Flags of Japan and South Korea (123rf)
The top nuclear envoys of South Korea and Japan held talks in Tokyo on Monday to discuss cooperation in resuming dialogue with North Korea, amid renewed tensions caused by Pyongyang's recent cruise missile launches.
The talks between Seoul's chief nuclear negotiator, Noh Kyu-duk, and his Japanese counterpart, Takehiro Funakoshi, came on the eve of their trilateral meeting with the US special representative for the North, Sung Kim.
Earlier in the day, the North's official Korean Central News Agency reported that the country test-fired a new type of long-range cruise missile Saturday and Sunday in a low-intensity provocation amid stalled nuclear talks with the United States.
During Monday's talks, Noh and Funakoshi were expected to discuss ways to encourage the North's return to dialogue through humanitarian aid and other incentives, and stably manage the security situation on the Korean Peninsula.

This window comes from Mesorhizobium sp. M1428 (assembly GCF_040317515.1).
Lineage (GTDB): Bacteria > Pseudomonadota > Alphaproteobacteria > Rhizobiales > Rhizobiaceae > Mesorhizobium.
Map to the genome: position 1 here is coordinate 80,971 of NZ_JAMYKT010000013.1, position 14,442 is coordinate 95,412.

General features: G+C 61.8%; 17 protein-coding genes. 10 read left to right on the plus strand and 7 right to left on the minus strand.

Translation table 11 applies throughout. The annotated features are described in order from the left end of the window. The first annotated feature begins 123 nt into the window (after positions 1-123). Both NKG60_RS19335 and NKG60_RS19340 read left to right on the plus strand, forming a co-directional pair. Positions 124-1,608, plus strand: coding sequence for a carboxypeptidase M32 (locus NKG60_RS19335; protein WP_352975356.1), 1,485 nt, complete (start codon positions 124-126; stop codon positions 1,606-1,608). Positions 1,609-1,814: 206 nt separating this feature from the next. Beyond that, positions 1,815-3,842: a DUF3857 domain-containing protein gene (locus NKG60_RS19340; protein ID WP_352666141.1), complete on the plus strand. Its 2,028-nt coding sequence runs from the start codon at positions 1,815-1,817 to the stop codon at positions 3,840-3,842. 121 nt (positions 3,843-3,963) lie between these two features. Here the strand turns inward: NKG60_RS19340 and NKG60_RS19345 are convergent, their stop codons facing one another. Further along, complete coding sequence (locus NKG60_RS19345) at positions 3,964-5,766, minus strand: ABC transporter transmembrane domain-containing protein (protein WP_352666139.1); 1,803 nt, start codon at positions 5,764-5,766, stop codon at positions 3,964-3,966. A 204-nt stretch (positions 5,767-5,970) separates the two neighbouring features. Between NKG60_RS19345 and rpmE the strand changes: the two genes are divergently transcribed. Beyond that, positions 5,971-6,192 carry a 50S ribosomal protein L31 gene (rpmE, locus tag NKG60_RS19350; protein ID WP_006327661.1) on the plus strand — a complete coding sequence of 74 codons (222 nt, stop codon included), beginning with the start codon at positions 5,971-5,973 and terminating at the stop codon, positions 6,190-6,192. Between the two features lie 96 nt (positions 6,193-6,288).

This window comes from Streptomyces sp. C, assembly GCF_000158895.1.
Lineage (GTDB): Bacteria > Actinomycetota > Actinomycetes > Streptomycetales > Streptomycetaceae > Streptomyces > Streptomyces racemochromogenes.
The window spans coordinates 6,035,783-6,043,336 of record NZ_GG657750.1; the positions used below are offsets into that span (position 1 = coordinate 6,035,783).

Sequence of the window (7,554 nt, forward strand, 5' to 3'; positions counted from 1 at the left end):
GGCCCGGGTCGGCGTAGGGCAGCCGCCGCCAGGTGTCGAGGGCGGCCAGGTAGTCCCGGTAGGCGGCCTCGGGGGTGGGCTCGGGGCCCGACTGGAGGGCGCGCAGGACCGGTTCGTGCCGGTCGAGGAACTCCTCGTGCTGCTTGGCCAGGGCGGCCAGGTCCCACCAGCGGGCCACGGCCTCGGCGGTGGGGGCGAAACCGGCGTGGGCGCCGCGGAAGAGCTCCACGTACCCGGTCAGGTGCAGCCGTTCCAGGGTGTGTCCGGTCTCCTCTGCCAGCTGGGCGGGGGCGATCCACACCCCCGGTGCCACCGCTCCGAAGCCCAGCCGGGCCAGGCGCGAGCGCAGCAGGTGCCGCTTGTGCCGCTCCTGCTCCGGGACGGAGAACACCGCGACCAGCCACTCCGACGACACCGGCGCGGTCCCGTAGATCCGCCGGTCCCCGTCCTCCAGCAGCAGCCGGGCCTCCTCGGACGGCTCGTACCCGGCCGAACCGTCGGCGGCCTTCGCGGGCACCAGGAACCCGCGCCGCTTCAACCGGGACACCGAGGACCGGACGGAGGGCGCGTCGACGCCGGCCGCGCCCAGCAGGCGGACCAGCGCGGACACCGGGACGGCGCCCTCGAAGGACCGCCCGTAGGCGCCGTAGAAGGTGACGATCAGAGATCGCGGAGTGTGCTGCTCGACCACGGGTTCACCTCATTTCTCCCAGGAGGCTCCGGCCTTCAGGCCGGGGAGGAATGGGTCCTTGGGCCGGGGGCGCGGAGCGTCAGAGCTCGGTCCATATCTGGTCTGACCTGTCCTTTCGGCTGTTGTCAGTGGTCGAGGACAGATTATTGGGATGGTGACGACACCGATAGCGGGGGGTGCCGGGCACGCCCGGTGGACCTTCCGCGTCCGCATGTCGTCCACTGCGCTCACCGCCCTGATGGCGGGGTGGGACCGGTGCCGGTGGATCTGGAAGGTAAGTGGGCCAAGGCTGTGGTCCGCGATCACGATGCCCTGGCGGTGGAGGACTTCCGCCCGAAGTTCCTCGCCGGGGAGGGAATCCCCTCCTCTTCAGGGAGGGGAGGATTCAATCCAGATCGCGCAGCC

Before his departure for Tokyo on Sunday, Noh took note of "considerable progress" in talks between Seoul and Washington over humanitarian cooperation projects, but he did not elaborate further.
The North's latest saber-rattling came amid concerns over signs of the recalcitrant regime reactivating a plutonium-producing nuclear reactor at its main Yongbyon complex and lingering tensions following its furious reactions to last month's South Korea-US military drills.
During their trilateral gathering on Tuesday, Noh, Kim and Funakoshi are expected to discuss the security situation on the peninsula and trilateral cooperation on the resumption of dialogue with the North.
The three last held a three-way meeting in Seoul in June.
Nuclear negotiations between Washington and Pyongyang have remained deadlocked since the 2019 Hanoi summit between then US President Donald Trump and North Korean leader Kim Jong-un ended without a deal. (Yonhap)